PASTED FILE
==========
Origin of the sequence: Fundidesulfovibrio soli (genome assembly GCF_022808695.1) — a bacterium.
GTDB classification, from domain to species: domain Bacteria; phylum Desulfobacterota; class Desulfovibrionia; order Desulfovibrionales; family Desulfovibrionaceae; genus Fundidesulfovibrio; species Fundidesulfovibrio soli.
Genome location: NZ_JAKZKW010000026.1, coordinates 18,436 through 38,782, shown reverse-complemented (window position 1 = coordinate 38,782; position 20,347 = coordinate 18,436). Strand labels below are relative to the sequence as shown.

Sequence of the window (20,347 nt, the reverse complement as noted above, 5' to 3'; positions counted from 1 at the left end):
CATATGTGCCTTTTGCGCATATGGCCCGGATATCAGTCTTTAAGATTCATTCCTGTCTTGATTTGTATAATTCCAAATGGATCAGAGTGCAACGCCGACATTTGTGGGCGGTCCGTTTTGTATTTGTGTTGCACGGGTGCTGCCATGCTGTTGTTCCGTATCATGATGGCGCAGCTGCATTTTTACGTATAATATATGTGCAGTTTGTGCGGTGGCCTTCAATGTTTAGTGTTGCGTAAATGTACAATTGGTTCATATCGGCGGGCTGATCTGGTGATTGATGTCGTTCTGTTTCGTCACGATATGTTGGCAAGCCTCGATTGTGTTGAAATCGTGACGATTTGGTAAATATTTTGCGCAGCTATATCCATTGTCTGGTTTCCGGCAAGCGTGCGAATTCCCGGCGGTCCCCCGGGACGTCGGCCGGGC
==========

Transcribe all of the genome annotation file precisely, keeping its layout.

Origin of the sequence: Fundidesulfovibrio soli (genome assembly GCF_022808695.1) — a bacterium.
GTDB classification, from domain to species: domain Bacteria; phylum Desulfobacterota; class Desulfovibrionia; order Desulfovibrionales; family Desulfovibrionaceae; genus Fundidesulfovibrio; species Fundidesulfovibrio soli.
Genome location: NZ_JAKZKW010000026.1, coordinates 18,436 through 38,782, shown reverse-complemented (window position 1 = coordinate 38,782; position 20,347 = coordinate 18,436). Strand labels below are relative to the sequence as shown.

Sequence of the window (20,347 nt, the reverse complement as noted above, 5' to 3'; positions counted from 1 at the left end):
CATATGTGCCTTTTGCGCATATGGCCCGGATATCAGTCTTTAAGATTCATTCCTGTCTTGATTTGTATAATTCCAAATGGATCAGAGTGCAACGCCGACATTTGTGGGCGGTCCGTTTTGTATTTGTGTTGCACGGGTGCTGCCATGCTGTTGTTCCGTATCATGATGGCGCAGCTGCATTTTTACGTATAATATATGTGCAGTTTGTGCGGTGGCCTTCAATGTTTAGTGTTGCGTAAATGTACAATTGGTTCATATCGGCGGGCTGATCTGGTGATTGATGTCGTTCTGTTTCGTCACGATATGTTGGCAAGCCTCGATTGTGTTGAAATCGTGACGATTTGGTAAATATTTTGCGCAGCTATATCCATTGTCTGGTTTCCGGCAAGCGTGCGAATTCCCGGCGGTCCCCCGGGACGTCGGCCGGGC